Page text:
Regarding A-level, I'm not sure how 'well respected it is'. For a start, it's not in the 'facilitating subjects' listed for most universities. In fact when i was playing to university I was told explicitly to avoid taking philosophy A-level and just apply straight to a degree course. They said that they would rather me take another essay subject such as English Literature.

Honestly if I could recommend anything, I would say to do Maths A-level and English (Lit) A-level, perhaps history / FM if you are interested. They are both hugely useful subjects, great for Philosophy at Uni but also very diverse so you choose other things too.
Actually, it's listed on Cambridge's website as one of the most facilitating ''arts'' a levels you can take - alongside foreign languages, history and english literature: http://www.trin.cam.ac.uk/admissions...l-combinations

I think you were probably told to avoid it at A Level for the same line of reasoning that law prospective students are told to avoid A Level - because it is taught completely differently to degree level I imagine.
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BankOfPigs
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(Original post by jessicasulty)
Thanks for helping! For A-Level I'm picking Maths, English Lit, PRE (Philosophy, Religion and Ethics) and Economics. I was thinking about history but to be honest I really don't enjoy it very much or find it as fascinating which is why I decided not to pick it.

What is the other subject you're doing alongside philosophy and what do you hope to do after uni, if you don't mind me asking?
That's a very good combination, I personally did Maths, Further Maths, Economics and English Lit. If you don't like history and plan to go into philosophy or a joint philosophy degree I think that's perfectly fine!

I'm doing a degree in Mathematics and Philosophy (you can see that Maths bias :P), mostly because of how flexible future career options are. I personally think that doing a pure philosophy degree isn't that strong in terms of career prospects, despite what they might say, but the exact same could be said about history in my opinion. I would honestly reccommend doing philosophy as a joint course. I'm hoping to work in the civil service.
(Original post by Inexorably)
Actually, it's listed on Cambridge's website as one of the most facilitating ''arts'' a levels you can take - alongside foreign languages, history and english literature: http://www.trin.cam.ac.uk/admissions...l-combinations I think you were probably told to avoid it at A Level for the same line of reasoning that law prospective students are told to avoid A Level - because it is taught completely differently to degree level I imagine.



Sorry in that case. You are right though, I was told not to take it at A-level because it was very different to university, although the way I was told made it seem this difference was very negative.

Do note that different universities will have different 'facilitating subjects'. e.g: http://russellgroup.ac.uk/for-studen...l-and-college/ don't have philosophy.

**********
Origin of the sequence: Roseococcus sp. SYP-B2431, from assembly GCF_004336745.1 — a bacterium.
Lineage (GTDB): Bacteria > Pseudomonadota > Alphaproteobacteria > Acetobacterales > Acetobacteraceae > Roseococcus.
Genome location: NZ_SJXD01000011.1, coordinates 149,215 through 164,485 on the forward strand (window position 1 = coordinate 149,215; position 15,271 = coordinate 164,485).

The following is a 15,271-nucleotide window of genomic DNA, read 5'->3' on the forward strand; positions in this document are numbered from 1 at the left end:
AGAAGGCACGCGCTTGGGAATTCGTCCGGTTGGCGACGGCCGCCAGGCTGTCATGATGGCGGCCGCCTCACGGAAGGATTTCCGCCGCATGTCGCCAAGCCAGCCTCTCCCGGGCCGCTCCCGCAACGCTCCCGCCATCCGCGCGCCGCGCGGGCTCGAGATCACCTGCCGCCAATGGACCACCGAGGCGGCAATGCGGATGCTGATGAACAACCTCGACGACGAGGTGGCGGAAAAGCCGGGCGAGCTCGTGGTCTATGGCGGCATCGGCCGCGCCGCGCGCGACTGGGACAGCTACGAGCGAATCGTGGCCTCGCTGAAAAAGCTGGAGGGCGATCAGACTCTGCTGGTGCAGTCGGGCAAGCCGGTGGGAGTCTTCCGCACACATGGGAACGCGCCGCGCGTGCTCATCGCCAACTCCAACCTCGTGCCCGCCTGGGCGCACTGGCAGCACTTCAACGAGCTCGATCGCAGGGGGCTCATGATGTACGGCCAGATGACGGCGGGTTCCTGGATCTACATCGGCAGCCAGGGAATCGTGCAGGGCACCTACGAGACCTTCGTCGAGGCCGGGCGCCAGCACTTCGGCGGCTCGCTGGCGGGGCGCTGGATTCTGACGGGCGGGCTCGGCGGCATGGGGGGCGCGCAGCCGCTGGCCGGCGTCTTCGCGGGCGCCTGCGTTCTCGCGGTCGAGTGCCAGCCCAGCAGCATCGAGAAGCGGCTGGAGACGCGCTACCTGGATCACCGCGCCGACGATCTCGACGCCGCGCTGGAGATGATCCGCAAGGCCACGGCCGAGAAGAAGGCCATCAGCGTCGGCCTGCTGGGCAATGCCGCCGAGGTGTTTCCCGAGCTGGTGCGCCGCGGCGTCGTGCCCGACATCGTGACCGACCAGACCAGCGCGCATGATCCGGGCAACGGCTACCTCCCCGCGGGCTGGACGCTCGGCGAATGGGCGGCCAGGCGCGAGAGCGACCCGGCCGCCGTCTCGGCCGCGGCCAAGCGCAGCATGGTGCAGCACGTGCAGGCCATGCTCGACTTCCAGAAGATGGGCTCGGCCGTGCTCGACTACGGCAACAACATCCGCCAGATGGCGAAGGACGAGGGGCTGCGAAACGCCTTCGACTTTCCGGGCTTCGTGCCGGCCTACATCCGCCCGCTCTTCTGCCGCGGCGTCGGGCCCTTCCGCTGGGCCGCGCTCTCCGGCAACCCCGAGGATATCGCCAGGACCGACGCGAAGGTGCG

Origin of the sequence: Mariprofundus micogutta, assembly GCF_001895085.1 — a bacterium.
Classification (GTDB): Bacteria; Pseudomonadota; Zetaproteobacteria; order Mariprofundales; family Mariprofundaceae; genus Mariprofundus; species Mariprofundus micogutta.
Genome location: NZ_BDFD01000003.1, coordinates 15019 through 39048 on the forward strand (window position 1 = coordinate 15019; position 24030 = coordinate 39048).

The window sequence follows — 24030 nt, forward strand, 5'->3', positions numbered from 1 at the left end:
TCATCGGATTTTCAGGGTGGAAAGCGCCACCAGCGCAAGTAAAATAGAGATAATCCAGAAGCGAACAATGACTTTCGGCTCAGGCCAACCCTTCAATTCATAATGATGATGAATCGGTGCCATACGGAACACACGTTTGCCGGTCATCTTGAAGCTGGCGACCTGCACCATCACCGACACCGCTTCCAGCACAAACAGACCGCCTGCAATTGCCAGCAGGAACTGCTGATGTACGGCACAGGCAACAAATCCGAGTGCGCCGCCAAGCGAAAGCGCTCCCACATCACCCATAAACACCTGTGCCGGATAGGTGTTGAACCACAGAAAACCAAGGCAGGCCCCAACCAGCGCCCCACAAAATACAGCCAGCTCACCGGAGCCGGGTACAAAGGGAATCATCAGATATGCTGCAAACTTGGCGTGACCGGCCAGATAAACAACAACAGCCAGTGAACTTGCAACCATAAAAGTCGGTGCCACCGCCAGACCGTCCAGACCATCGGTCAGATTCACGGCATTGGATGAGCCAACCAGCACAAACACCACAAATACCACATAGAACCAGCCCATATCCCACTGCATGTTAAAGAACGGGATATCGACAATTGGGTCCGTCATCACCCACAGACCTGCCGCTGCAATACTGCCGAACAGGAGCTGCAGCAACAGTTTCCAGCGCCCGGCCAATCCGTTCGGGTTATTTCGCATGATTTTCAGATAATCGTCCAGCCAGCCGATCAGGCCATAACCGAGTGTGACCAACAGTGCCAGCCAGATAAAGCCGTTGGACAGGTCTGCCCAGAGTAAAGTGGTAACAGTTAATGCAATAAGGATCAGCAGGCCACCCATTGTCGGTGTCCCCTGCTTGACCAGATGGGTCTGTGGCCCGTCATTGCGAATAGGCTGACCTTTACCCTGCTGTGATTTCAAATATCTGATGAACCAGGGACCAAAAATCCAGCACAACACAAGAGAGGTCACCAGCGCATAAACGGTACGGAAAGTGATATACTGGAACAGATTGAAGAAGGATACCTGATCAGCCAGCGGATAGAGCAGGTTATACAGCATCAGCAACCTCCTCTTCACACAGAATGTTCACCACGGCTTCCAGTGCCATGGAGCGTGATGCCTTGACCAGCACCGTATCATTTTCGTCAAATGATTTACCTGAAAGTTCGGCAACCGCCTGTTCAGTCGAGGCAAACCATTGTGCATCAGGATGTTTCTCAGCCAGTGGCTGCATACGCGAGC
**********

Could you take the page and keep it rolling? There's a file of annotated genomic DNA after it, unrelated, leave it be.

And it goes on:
At least when I applied to Uni, the 'well accepted' subjects were really just Maths/FM/Natural sciences / History/Geography/Languages, but maybe things have changed since 2 years ago.
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Abstract_Prism
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'Why would you like fries with that?'
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Asolare
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(Original post by BankOfPigs)
Sorry in that case. You are right though, I was told not to take it at A-level because it was very different to university, although the way I was told made it seem this difference was very negative.

Do note that different universities will have different 'facilitating subjects'. e.g: http://russellgroup.ac.uk/for-studen...l-and-college/ don't have philosophy.

At least when I applied to Uni, the 'well accepted' subjects were really just Maths/FM/Natural sciences / History/Geography/Languages, but maybe things have changed since 2 years ago.
Ah I didn't realise that universities varied that much on facilitating subjects, apologies . Either way, based upon her other subjects - primarily Maths & English - I can't see whether she decides to do philosophy or not having too much of an impact; unless of course she's aiming for incredibly elite universities.

I do believe the current pure philosophy A Level has become more difficult - I did the old spec in 2012/2013 and I've resat it for 2015/2016 and it is a lot harder this time around in terms of essay writing skills, so perhaps there's an attempt by examiners to make it more facilitating for university But who knows.

(Original post by Abstract_Prism)
'Why would you like fries with that?'
I chuckled.
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xavii10
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(Original post by up the levs)
im thinking of doing philosophy as well but at the college its called "theology philosophy and ethics". is there a big difference?
thats the spruced up name for RE at a level